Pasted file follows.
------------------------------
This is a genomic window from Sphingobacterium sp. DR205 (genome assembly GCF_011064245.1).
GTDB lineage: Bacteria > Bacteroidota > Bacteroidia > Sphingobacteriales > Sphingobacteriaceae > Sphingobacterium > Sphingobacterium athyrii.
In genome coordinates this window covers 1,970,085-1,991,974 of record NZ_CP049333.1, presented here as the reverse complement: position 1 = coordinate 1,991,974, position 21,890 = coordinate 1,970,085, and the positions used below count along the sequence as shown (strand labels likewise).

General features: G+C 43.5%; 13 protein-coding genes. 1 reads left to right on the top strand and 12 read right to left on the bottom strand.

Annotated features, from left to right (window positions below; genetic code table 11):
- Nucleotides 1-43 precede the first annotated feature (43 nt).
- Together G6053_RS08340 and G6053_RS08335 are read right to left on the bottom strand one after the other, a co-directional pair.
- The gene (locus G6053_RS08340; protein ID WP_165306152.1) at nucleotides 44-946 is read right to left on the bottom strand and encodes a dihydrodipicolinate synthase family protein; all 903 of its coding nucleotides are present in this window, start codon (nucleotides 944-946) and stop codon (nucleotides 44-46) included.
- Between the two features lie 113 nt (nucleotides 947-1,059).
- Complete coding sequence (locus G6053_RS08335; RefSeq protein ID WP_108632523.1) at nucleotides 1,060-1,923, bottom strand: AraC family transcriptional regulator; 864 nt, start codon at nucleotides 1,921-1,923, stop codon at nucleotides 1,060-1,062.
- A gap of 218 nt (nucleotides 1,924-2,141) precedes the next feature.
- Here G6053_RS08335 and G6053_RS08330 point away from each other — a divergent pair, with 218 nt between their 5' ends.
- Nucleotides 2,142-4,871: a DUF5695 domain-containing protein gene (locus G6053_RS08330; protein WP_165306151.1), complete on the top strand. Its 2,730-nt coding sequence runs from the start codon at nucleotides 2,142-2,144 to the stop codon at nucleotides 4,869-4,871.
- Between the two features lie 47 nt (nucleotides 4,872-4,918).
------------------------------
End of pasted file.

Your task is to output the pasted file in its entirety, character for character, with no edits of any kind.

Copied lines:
This is a genomic window from Sphingobacterium sp. DR205 (genome assembly GCF_011064245.1).
GTDB lineage: Bacteria > Bacteroidota > Bacteroidia > Sphingobacteriales > Sphingobacteriaceae > Sphingobacterium > Sphingobacterium athyrii.
In genome coordinates this window covers 1,970,085-1,991,974 of record NZ_CP049333.1, presented here as the reverse complement: position 1 = coordinate 1,991,974, position 21,890 = coordinate 1,970,085, and the positions used below count along the sequence as shown (strand labels likewise).

General features: G+C 43.5%; 13 protein-coding genes. 1 reads left to right on the top strand and 12 read right to left on the bottom strand.

Annotated features, from left to right (window positions below; genetic code table 11):
- Nucleotides 1-43 precede the first annotated feature (43 nt).
- Together G6053_RS08340 and G6053_RS08335 are read right to left on the bottom strand one after the other, a co-directional pair.
- The gene (locus G6053_RS08340; protein ID WP_165306152.1) at nucleotides 44-946 is read right to left on the bottom strand and encodes a dihydrodipicolinate synthase family protein; all 903 of its coding nucleotides are present in this window, start codon (nucleotides 944-946) and stop codon (nucleotides 44-46) included.
- Between the two features lie 113 nt (nucleotides 947-1,059).
- Complete coding sequence (locus G6053_RS08335; RefSeq protein ID WP_108632523.1) at nucleotides 1,060-1,923, bottom strand: AraC family transcriptional regulator; 864 nt, start codon at nucleotides 1,921-1,923, stop codon at nucleotides 1,060-1,062.
- A gap of 218 nt (nucleotides 1,924-2,141) precedes the next feature.
- Here G6053_RS08335 and G6053_RS08330 point away from each other — a divergent pair, with 218 nt between their 5' ends.
- Nucleotides 2,142-4,871: a DUF5695 domain-containing protein gene (locus G6053_RS08330; protein WP_165306151.1), complete on the top strand. Its 2,730-nt coding sequence runs from the start codon at nucleotides 2,142-2,144 to the stop codon at nucleotides 4,869-4,871.
- Between the two features lie 47 nt (nucleotides 4,872-4,918).